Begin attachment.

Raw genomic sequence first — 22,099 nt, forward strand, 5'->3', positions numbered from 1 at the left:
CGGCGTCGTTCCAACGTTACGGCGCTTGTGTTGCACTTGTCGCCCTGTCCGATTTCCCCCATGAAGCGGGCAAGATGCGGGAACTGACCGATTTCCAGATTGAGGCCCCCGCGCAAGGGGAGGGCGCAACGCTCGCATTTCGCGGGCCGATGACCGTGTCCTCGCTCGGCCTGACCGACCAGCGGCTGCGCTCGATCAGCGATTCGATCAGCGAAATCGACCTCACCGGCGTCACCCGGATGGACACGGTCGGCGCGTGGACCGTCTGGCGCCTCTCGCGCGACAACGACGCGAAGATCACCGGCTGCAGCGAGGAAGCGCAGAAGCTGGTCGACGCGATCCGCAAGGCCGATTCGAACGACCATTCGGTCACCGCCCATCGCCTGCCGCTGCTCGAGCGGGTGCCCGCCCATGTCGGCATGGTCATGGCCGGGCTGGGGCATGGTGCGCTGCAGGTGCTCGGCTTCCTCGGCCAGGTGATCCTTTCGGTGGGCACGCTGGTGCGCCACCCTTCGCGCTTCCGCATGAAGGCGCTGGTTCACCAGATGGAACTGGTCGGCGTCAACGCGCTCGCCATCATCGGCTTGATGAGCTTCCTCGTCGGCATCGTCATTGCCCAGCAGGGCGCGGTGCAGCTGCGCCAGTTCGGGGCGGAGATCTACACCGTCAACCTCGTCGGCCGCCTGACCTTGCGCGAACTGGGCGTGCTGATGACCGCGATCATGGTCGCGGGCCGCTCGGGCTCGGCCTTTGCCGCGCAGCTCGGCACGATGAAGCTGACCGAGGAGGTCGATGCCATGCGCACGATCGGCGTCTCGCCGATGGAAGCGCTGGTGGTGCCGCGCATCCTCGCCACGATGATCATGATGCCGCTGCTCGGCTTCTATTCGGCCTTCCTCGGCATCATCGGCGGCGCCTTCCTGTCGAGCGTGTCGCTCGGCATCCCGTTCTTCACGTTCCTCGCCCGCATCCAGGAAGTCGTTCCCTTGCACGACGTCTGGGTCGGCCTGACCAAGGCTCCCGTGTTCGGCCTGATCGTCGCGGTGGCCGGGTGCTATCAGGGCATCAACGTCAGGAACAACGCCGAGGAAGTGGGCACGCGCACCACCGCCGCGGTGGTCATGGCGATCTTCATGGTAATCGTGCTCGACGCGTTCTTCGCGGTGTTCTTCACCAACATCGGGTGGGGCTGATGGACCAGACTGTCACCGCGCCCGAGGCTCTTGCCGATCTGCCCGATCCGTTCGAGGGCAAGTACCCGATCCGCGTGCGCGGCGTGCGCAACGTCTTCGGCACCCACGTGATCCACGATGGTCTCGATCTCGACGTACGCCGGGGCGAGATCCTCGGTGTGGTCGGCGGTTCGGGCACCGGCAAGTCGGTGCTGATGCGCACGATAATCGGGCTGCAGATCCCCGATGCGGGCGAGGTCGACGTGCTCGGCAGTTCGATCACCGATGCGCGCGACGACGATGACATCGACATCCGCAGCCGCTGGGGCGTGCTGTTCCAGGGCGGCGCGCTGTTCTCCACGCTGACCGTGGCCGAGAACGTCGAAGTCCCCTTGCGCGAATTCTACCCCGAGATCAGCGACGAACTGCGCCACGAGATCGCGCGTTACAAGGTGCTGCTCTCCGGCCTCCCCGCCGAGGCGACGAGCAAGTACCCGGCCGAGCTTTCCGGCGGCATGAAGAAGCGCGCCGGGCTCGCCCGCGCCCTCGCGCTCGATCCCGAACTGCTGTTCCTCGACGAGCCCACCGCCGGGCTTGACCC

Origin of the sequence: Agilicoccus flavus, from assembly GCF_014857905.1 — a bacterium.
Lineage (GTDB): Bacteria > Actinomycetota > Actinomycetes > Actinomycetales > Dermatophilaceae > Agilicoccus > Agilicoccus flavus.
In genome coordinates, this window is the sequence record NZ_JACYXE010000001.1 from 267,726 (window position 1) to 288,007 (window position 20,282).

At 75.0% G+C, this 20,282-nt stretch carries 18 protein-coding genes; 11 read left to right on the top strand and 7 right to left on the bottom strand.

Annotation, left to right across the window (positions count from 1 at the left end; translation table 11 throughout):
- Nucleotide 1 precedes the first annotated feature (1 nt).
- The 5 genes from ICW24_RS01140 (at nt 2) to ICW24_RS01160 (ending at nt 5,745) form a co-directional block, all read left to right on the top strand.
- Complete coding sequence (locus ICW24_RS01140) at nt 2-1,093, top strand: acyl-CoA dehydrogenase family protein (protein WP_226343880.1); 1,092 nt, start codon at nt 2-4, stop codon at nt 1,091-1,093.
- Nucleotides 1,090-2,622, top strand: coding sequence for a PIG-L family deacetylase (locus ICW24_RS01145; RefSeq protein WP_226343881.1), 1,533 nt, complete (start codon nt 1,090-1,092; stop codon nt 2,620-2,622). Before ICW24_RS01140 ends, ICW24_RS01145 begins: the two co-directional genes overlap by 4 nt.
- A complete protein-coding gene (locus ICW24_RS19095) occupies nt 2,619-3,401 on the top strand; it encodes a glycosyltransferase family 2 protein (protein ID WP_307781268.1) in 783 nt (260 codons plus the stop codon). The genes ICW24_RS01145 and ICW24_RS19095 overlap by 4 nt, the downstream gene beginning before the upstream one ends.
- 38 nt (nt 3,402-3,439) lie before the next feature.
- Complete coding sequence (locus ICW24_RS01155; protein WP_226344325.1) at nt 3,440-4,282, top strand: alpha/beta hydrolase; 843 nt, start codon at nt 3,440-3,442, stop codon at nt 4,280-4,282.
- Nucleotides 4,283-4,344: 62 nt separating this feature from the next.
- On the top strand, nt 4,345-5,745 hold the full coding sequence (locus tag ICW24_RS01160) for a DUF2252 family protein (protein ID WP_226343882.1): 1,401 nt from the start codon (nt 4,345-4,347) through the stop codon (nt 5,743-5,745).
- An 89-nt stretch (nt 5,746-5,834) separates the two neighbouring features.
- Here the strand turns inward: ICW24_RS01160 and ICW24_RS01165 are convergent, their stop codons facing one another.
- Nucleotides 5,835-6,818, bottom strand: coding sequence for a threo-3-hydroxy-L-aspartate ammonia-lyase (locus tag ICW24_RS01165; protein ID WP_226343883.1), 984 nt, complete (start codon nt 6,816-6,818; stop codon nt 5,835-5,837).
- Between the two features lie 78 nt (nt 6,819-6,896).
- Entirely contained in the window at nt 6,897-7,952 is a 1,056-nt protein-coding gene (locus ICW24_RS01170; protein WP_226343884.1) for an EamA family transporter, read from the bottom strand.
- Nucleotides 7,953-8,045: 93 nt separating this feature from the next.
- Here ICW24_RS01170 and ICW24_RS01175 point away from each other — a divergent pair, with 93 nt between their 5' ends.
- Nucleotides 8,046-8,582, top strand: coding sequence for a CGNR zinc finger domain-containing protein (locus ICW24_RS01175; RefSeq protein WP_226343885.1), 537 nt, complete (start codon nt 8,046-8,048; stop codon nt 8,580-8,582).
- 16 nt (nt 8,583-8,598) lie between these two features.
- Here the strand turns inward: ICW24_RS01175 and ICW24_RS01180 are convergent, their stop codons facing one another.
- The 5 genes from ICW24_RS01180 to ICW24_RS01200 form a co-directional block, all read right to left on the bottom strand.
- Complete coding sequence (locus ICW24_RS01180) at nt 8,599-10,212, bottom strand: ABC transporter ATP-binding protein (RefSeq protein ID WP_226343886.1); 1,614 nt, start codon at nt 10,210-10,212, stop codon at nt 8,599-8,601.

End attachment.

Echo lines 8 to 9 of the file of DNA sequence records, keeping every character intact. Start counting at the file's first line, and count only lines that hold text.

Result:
- Nucleotide 1 precedes the first annotated feature (1 nt).
- The 5 genes from ICW24_RS01140 (at nt 2) to ICW24_RS01160 (ending at nt 5,745) form a co-directional block, all read left to right on the top strand.